As a kid, I was always inspired by visions of the future that I had read about in sci fi books and seen in movies - "hardcore sci-fi" like Arthur C. Clarke (2001, Rendezvous with Rama) and more pop stuff like Star Wars, Bladerunner, Aliens.... Worlds where robots would do our bidding, machines could make nearly anything we needed, and computers were more than just fancy calculators, but could actually take some of the heavy lifting out of mental busy work and free us up for ideation. (Like I've said elsewhere, humans are pretty terrible calculators, but we're pretty great thinkers).
(The future looks bright!)
Thus, when I went to college, I wanted to help usher in that new era. I figured I'd be involved in creating things like robots, or virtual reality systems, or flying vehicles, or something even cooler. So I gave my advisor a headache and studied various fields - from computer science to electrical engineering to mechanical and more. I quickly realized that, although you can design nearly anything, you can't necessarily build everything. You can design an airplane with a mile wide wingspan, or a space elevator to the moon, but today's engineering materials can't support those performance needs. Put simply, things break. So instead I decided that it would be cool to invent a new material - I thought that would be like adding another color to the palette that all the other engineering disciplines were painting with. If you make a stronger steel, then maybe you could construct taller skyscrapers. Create a more conductive copper, and maybe you can make a faster computer. Invent a more heat resistant plastic and perhaps you could make a plastic car engine. Fun stuff!
A space elevator would be cool....
....but right now, we don't have materials that could build it.
So I studied Materials Science and Engineering; got my BS, MS, and PhD in it. (Did my undergrad at RPI and my grad work at Lehigh University). At Lehigh, I fell into metallurgy. Not hard, since Lehigh is across the river from Bethlehem Steel - at one point, the nation's largest producer of ships and the 2nd largest producer of steel. I figured I'd get my degree, then go across the river and do R&D at Beth Steel, and help bring about new materials for exciting new products.
And during my grad studies, Beth Steel went bankrupt. (If you're interested in the gory gossip, read Jim Collin's amazing book "Good to Great", which works hard to determine what makes a good company become a great company. He and his "chimps" - research associates - compared 11 pairs of companies, where each pair was in the same industry, the same era, about the same size; yet one became great while the other failed. Beth Steel was the failure comparison beside Nucor Steel, the company that became "great". Fascinating stuff).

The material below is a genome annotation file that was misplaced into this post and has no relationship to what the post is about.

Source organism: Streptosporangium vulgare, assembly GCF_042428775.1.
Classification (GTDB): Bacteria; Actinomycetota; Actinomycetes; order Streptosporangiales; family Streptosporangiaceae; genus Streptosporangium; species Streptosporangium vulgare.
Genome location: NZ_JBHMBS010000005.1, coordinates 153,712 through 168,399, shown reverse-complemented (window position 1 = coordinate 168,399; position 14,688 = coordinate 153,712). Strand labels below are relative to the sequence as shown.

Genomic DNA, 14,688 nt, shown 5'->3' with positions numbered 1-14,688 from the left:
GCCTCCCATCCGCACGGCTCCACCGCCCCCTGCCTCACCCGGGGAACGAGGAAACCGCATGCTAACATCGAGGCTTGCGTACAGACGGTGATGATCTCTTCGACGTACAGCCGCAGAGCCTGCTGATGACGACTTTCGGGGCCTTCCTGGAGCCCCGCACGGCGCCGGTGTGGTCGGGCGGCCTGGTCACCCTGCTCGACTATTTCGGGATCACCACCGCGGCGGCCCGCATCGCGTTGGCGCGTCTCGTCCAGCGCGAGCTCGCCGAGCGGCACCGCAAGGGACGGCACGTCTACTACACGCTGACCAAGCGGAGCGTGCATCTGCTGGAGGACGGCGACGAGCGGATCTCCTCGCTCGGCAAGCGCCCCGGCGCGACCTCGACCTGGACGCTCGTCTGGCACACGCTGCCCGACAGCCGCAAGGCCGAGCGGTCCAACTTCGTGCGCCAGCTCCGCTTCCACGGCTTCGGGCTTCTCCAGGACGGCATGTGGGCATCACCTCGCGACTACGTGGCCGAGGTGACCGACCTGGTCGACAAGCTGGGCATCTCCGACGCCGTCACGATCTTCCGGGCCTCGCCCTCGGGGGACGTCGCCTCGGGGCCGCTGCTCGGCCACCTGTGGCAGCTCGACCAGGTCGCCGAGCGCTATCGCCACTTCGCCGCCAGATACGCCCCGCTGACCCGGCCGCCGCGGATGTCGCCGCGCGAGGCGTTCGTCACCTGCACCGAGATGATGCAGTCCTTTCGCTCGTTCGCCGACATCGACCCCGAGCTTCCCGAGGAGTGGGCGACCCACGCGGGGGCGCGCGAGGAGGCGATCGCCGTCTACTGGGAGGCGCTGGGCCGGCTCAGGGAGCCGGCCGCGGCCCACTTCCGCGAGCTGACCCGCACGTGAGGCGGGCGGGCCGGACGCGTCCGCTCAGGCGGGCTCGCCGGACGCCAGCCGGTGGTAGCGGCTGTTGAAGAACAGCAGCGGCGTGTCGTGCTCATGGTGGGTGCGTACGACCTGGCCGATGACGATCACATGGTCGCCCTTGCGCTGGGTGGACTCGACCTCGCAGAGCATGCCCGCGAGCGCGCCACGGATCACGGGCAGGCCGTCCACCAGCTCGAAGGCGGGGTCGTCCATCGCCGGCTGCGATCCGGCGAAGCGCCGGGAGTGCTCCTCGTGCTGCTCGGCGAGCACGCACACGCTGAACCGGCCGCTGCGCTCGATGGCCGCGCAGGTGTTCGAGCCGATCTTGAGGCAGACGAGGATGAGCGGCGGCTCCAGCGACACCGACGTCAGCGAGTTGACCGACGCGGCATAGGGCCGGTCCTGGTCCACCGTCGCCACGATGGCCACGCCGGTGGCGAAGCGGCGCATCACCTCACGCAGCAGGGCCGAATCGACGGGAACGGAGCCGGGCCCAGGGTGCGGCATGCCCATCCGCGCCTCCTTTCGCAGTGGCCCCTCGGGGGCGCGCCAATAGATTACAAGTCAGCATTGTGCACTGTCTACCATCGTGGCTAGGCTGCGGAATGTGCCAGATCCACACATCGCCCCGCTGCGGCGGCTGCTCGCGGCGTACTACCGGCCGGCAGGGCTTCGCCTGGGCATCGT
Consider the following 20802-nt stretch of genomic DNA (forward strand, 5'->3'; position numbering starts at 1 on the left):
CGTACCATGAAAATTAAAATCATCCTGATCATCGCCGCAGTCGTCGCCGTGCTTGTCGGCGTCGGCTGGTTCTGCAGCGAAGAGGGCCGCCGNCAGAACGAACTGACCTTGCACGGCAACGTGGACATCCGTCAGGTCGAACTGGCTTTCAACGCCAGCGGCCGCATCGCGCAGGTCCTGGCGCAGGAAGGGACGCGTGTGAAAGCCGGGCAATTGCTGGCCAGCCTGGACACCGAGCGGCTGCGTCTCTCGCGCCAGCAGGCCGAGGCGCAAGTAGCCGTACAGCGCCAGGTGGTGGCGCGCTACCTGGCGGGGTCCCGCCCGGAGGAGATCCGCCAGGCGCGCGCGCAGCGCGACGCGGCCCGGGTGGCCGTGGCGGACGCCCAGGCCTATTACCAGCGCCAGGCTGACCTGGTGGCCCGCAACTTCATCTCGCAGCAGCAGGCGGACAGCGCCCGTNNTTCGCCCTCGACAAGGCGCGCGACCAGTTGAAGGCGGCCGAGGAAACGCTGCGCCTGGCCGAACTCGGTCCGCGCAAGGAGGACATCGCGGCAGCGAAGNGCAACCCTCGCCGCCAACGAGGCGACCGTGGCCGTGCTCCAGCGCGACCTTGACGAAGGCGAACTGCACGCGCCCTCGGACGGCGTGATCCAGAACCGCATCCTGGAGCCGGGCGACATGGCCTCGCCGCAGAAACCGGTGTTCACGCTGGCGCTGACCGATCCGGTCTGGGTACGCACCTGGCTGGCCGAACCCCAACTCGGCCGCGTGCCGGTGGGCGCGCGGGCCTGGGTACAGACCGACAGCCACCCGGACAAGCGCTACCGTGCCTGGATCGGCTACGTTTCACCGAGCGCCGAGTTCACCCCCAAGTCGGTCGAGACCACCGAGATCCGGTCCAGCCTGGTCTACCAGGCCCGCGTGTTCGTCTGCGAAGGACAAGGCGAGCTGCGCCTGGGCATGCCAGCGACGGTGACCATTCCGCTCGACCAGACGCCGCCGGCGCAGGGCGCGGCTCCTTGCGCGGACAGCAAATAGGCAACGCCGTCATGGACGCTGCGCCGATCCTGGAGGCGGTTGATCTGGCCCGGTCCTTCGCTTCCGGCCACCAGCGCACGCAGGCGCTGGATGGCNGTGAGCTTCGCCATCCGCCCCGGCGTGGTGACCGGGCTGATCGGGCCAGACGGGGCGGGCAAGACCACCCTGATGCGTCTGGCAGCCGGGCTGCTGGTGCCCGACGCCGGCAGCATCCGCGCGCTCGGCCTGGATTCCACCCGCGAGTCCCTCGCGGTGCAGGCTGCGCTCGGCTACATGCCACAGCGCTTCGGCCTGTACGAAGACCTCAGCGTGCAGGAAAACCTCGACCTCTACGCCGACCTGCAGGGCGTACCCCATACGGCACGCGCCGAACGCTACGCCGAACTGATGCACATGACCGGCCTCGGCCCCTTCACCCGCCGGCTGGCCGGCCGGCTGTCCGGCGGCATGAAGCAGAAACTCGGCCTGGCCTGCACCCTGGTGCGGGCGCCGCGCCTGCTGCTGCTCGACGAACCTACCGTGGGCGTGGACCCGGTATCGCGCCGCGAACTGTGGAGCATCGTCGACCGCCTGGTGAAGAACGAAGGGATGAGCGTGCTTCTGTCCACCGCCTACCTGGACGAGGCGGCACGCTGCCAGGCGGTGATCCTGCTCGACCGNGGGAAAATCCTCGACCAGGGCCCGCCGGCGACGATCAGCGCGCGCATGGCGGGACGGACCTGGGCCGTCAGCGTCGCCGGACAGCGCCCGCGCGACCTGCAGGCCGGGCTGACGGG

Trust me and read this book.
So I realized that I needed to do something "innovative" if I was going to remain relevant. Thus, for the last year of my dissertation, I decided to learn Java and see if I could take the materials science physics I had been studying in my textbooks and put those equations into code to create software apps. Those apps would allow designers to "virtually" tinker with different materials and processes to produce quantifiably predictable properties, without having to spend money on materials, laboratory equipment, testing, machinery, factories, etc. (The virtual tests work only if you get the physics right - a big caveat....). However, more important than what I learned trying to code physics in Java was the broader impact of open-source software, free education and a globally flat planet.
I was shocked to learn that I could legally download the Java software development kit (SDK) completely free from the Sun Microsystems website 12 years ago (now available here from Oracle, after they acquired Sun). I could legally download the tutorials for free; and I could surf the web and chat up forums for any tips/tricks I needed. In short, the knowledge and software to do powerful, useful, practical things was all legally available for free. Late one evening, when I was having trouble figuring something out on my own, I was contemplating giving up for the night and turning in for bed. But I realized that people all across the world had access to these same learning and development resources. And if they were hungrier and more intellectually aggressive than I, they could study longer and work harder. If they lived in a lower-cost labor market (say Vietnam or Brazil), then I would have no competitive advantage over them once we both started offering our services in the increasingly flat world of the global marketplace. That, to me, was a wake-up call.